GEAC demands Telangana, Gujarat state reasons for declining, will take decision if Maharashtra doesn't reply on time
Only Haryana has approved biosafety research trials (BRL) of genetically engineered (GE) cotton hybrids out of the four states, in which locations for such trials were chosen. While Telangana and Gujarat have refused to give no objection certificates (NOC) for holding the trials in the 2023-24 cropping season, Maharashtra has not responded yet.
Approvals for the BRL were revealed in the minutes of the 149th meeting of the apex biotechnology regulatory body Genetic Engineering Appraisal Committee (GEAC). The meeting was held on May 17, 2023.
The GEAC has now asked Telangana and Gujarat to state their reasons for not accepting the proposal and has asked the government of Maharashtra to provide their views and comments along with “appropriate reasoning” within 30 days.
Plots in five districts were proposed in 2022 for conducting BRL-1 (first year) trial of GE cotton hybrids for resistance against pink bollworm — Rangareddy in Telangana, Jalna and Akola in Maharashtra, Junagadh in Gujarat and Hisar in Haryana. The pink bollworm is an insect known for being a pest in cotton farming.
“In case no response is received from them within the stipulated time, the GEAC will make appropriate recommendations in this matter,” said the minutes of the meeting over approval from Maharashtra.
The Coalition for GM Free India, a platform of organisations and individuals representing farmers, consumers, experts and activists against genetically modified (GM) crops, has termed these recent events as coercion of state governments for NOCs of field trials.
The GEAC has also recommended taking up a series of “sensitisation workshops” or conferences with the agriculture departments of the states and the Centre. These workshops will “apprise” them with various aspects of GM crops to enable informed decision-making by the state government(s), the minutes added.
“State governments like Telangana and Gujarat have declined to provide NOCs, but the GEAC is forcing them to provide reasons or break their silence. Why should a statutory regulator pressurise state governments in this manner?” the coalition asked.
“It has also been recorded that some activities will be taken up with state governments to enable informed decision-making by state governments. This is a biased lobbying approach that a supposedly-neutral regulatory body is taking up,” it said.
Coalition for GM Free India said:
This is not the mandate of the GEAC and it is highly objectionable that such decisions are being taken to pressurise state governments. We demand that GEAC should stop coercing state governments and demean the capabilities within the states, it added.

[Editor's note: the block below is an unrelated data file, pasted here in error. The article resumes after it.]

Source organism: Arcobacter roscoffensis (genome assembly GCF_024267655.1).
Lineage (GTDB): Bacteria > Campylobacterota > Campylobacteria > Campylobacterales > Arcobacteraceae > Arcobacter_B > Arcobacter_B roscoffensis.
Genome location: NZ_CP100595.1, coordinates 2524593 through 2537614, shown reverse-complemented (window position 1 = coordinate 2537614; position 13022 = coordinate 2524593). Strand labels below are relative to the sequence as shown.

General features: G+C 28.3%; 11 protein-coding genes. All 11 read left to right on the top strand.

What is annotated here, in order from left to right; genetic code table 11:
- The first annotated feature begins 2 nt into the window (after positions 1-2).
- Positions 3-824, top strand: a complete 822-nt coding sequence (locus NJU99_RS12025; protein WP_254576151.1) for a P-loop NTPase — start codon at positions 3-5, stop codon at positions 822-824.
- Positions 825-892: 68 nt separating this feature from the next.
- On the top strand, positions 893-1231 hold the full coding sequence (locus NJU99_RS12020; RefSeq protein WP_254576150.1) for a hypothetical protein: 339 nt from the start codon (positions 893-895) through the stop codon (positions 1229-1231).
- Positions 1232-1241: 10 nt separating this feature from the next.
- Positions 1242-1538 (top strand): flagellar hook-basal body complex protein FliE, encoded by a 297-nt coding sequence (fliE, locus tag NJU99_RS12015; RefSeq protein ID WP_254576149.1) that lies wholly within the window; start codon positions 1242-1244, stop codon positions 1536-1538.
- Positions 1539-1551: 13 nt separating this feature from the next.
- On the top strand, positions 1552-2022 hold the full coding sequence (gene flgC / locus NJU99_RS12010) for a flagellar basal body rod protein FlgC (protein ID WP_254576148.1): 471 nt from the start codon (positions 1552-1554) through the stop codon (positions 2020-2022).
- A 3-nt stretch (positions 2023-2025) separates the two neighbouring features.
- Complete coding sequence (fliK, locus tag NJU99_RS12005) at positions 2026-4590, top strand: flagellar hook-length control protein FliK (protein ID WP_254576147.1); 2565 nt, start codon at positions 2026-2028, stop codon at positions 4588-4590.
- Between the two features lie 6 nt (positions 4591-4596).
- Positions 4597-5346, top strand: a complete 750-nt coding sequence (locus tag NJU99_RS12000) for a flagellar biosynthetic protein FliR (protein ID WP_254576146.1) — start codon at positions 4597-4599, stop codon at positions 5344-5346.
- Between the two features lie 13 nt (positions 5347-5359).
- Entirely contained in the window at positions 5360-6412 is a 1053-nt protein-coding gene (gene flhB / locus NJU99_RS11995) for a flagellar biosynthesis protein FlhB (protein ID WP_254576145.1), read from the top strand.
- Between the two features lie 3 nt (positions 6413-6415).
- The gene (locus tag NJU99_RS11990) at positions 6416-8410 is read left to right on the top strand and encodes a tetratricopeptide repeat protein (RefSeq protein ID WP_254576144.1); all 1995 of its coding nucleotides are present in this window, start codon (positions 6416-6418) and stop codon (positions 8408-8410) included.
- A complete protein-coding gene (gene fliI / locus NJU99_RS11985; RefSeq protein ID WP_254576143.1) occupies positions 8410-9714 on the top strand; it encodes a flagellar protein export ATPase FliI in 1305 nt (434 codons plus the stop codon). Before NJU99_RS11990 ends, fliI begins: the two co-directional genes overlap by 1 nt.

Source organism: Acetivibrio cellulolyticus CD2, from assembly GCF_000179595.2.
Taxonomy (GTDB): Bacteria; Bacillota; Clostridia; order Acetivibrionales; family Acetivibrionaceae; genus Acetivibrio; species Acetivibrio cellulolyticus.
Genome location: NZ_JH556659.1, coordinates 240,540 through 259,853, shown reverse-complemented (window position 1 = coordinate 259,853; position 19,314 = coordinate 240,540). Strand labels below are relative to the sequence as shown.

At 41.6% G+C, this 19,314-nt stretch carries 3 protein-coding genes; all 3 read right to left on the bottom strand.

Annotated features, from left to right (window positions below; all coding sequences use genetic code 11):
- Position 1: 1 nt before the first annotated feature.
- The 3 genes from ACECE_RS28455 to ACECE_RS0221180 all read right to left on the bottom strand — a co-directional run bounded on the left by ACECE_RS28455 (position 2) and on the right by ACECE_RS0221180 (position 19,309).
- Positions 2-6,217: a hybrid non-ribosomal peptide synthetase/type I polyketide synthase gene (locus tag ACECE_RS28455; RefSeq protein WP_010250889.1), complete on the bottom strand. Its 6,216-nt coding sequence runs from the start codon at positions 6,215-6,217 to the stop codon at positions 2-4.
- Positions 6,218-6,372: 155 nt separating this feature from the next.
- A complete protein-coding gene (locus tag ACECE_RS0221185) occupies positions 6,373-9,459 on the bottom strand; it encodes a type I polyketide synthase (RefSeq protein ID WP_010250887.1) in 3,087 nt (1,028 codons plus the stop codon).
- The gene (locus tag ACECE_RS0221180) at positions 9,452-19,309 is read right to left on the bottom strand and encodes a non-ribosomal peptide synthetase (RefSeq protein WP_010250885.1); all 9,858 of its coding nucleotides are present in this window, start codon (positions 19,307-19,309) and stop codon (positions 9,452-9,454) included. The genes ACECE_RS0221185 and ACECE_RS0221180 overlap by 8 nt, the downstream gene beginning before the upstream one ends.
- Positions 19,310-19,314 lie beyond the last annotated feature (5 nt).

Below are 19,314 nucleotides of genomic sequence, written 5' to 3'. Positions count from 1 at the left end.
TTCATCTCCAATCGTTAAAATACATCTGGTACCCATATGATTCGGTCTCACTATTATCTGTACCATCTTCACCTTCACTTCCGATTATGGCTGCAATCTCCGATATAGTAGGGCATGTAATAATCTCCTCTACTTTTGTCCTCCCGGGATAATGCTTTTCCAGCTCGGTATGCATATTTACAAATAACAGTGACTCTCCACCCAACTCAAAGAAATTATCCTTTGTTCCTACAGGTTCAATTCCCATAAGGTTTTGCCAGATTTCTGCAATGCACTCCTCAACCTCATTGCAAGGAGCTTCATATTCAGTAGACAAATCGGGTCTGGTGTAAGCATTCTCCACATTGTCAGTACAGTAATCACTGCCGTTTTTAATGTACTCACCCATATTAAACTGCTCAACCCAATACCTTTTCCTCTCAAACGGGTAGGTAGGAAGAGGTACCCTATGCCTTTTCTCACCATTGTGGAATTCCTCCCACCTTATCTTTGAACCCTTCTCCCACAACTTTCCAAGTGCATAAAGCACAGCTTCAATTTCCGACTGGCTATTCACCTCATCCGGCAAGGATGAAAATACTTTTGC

Agriculture is a state subject and state governments’ involvement is essential for compliance monitoring. Therefore the NOC system has to be followed, it further said.
“However, it is also seen that attempts have been made by re-visiting the NOC system multiple times, under pressure from the biotech industry. Event selection trials have been exempted from the NOC system already,” it said.
GEAC continues to approve trials even as numerous state governments announced they are against GM crop field trials, the coalition further said.
This comes in the backdrop of allegations of regulations being violated while approving the controversial GM crop Dhara Mustard Hybrid (DMH-11), which received the nod on October 18, 2022.
The body had pointed out 15 instances where the central government compromised on appraising and approving the GM mustard. The matter is in the Supreme Court, which is expected to constitute a bench to hear the petitions against the Centre’s approval of “herbicide-tolerant” GM mustard.
Further, as per the minutes of the meeting on May 17, in one another instance, 42 locations across India have been selected for ‘notified field trials’ (NFT) to conduct confined tests of GE crops.
GEAC will consider the proposals for confined field trials for NFT sites without taking any views/comments from the state governments, the minutes further said.
Pointing out the example of Bikaneri Bt cotton contamination, the coalition called this a “dangerous proposal”.
“The Sopory Committee, which looked into Bikaneri Bt cotton contamination, inferred that Monsanto’s proprietary genetic material may have gotten into Bikaneri cotton in an agricultural university. Moreover, such institutes are usually the locations where gene banks are maintained,” it said.
In a country where field trial locations have already proven to be leakage sites for unapproved seeds, why is the statutory regulatory body trying to bypass state governments and looking for hasty ways to taking up trials, the coalition further questioned.
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